I went on a game drive at a local game reserve recently. We had a visitor from Australia and we thought she might appreciate some time in the bush seeing some wild African animals.
About an hour into our drive, we saw an elephant in the distance and our ranger / driver headed off to find it. Suddenly, we saw a white lioness in the bush to the right of the game vehicle. She stopped, took a look at us and then disappeared quickly into the thick bush. We sat and waited a while to see if she would return.
As we waited, our guide saw an adolescent lion cub coming from the other side of the vehicle. The guide mentioned that this lion was one of 4 cubs and that the female we had just seen was probably their mother.
The young lion was sniffing and following mom’s scent but seemed to become quite distressed when he could no longer find it. He went off down the track behind the vehicle, sniffing the ground and the air as he walked. After about 200m, he turned around, apparently having lost the scent altogether. He made his way back towards us, still sniffing. He bypassed the vehicle and then disappeared into the bush along the same path that he had appeared from.
We sat patiently, wondering what would happen next.
A few minutes later, we saw him coming out of the bush again, along the same path, but this time with his 3 siblings. One-by-one, each sibling came out in front of the vehicle, following the first cub. The first three were also white lions and the 4th was a normal tawny lion. They crossed over to the other side of the track and circled around sniffing for mom’s scent. After a few minutes of pacing around, they re-grouped and paused to look at us. Then they obviously decided to stay put and wait for mom’s return as they settled down in the long, dry grass.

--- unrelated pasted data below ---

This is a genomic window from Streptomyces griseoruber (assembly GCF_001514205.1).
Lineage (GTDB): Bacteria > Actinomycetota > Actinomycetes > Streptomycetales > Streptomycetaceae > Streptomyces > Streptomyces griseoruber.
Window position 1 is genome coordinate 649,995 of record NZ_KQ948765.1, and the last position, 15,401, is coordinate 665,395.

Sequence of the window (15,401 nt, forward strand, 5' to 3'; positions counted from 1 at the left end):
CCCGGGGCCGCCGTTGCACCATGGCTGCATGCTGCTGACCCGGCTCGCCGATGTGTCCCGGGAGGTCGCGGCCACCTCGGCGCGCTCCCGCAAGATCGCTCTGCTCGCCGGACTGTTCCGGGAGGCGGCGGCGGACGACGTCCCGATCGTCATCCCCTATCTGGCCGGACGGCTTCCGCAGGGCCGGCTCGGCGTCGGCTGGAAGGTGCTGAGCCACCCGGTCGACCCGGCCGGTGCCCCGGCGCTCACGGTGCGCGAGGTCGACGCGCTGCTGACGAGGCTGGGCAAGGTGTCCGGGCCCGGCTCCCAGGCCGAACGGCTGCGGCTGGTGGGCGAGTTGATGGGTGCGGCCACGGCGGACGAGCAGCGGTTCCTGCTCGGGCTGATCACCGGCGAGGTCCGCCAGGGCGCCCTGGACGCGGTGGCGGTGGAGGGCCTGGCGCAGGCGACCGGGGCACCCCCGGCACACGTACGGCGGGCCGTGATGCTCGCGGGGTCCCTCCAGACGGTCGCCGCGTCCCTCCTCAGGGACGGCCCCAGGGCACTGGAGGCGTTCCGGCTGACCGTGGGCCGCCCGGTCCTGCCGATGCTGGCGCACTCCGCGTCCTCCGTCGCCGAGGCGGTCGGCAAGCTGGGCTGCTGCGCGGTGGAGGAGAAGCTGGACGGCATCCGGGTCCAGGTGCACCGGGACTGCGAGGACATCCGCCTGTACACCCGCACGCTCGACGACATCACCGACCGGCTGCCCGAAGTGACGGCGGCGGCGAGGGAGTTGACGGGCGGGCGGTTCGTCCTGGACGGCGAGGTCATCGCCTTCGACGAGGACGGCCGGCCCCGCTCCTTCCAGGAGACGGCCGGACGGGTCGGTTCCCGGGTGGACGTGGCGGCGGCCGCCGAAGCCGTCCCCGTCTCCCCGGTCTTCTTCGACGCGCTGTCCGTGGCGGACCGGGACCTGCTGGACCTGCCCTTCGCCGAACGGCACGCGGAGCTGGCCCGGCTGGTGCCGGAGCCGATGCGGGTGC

We never found out if mom did return with food and we did not see her hunting either. All we can hope is that she had some success as her adolescent cubs looked like they would need an awful lot of food!
What could be more of a delight (certainly not an everyday delight!) than seeing these magnificent creatures living freely. We were so fortunate to see these cubs and their mother. The white lion is a protected species and there are not many of them living freely in the wild. Our guide pointed out that they are not albinos, rather there is a recessive gene in some normal tawny lions that produce white lion cubs.
Photos by Debbie Stott – All Rights Reserved
Guest Author Bio
I have been involved in education of one sort or another for my whole life – primary teaching, university teaching, corporate teaching and training, as well as creating educational resources for primary and senior school teachers and learners. I completed my PhD in primary maths education in 2014 with a focus on after-school maths clubs for young primary pupils. Education and learning are important to me in all its forms – formal and informal. I am passionate about encouraging people, particularly children to learn new skills and knowledge, to think for themselves, to understand so that they can grow, be independent, make their own choices and decisions and be empowered to own their own lives. My other passions are photography and non-academic writing in the form of blogging. I have been taking photos since 1997 when I bought my first film SLR and am in the third year of a 365 photography project. I started my “Everyday Delights” blog as part of a 2015 100 Happy Days challenge as a way of combining these two passions.
Blog / Website: Dibz-zen